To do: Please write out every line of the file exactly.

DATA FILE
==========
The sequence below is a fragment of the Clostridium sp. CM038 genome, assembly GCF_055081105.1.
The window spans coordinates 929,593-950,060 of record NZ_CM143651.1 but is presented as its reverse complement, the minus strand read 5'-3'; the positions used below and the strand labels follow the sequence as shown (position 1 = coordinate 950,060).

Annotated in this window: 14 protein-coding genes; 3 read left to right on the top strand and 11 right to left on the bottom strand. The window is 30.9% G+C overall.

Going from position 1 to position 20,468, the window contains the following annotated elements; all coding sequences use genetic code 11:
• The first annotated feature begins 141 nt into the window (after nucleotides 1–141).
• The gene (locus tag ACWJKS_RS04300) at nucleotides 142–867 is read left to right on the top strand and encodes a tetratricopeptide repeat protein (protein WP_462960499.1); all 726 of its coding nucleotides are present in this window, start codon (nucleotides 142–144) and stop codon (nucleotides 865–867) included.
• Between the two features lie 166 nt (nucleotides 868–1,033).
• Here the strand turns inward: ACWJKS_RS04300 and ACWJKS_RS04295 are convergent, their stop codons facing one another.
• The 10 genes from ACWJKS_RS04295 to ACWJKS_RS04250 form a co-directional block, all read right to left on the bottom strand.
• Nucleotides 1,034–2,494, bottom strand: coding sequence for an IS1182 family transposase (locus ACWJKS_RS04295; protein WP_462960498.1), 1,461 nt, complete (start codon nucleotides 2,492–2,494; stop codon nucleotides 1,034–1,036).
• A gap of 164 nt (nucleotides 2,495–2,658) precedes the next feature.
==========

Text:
The sequence below is a fragment of the Clostridium sp. CM038 genome, assembly GCF_055081105.1.
The window spans coordinates 929,593-950,060 of record NZ_CM143651.1 but is presented as its reverse complement, the minus strand read 5'-3'; the positions used below and the strand labels follow the sequence as shown (position 1 = coordinate 950,060).

Annotated in this window: 14 protein-coding genes; 3 read left to right on the top strand and 11 right to left on the bottom strand. The window is 30.9% G+C overall.

Going from position 1 to position 20,468, the window contains the following annotated elements; all coding sequences use genetic code 11:
• The first annotated feature begins 141 nt into the window (after nucleotides 1–141).
• The gene (locus tag ACWJKS_RS04300) at nucleotides 142–867 is read left to right on the top strand and encodes a tetratricopeptide repeat protein (protein WP_462960499.1); all 726 of its coding nucleotides are present in this window, start codon (nucleotides 142–144) and stop codon (nucleotides 865–867) included.
• Between the two features lie 166 nt (nucleotides 868–1,033).
• Here the strand turns inward: ACWJKS_RS04300 and ACWJKS_RS04295 are convergent, their stop codons facing one another.
• The 10 genes from ACWJKS_RS04295 to ACWJKS_RS04250 form a co-directional block, all read right to left on the bottom strand.
• Nucleotides 1,034–2,494, bottom strand: coding sequence for an IS1182 family transposase (locus ACWJKS_RS04295; protein WP_462960498.1), 1,461 nt, complete (start codon nucleotides 2,492–2,494; stop codon nucleotides 1,034–1,036).
• A gap of 164 nt (nucleotides 2,495–2,658) precedes the next feature.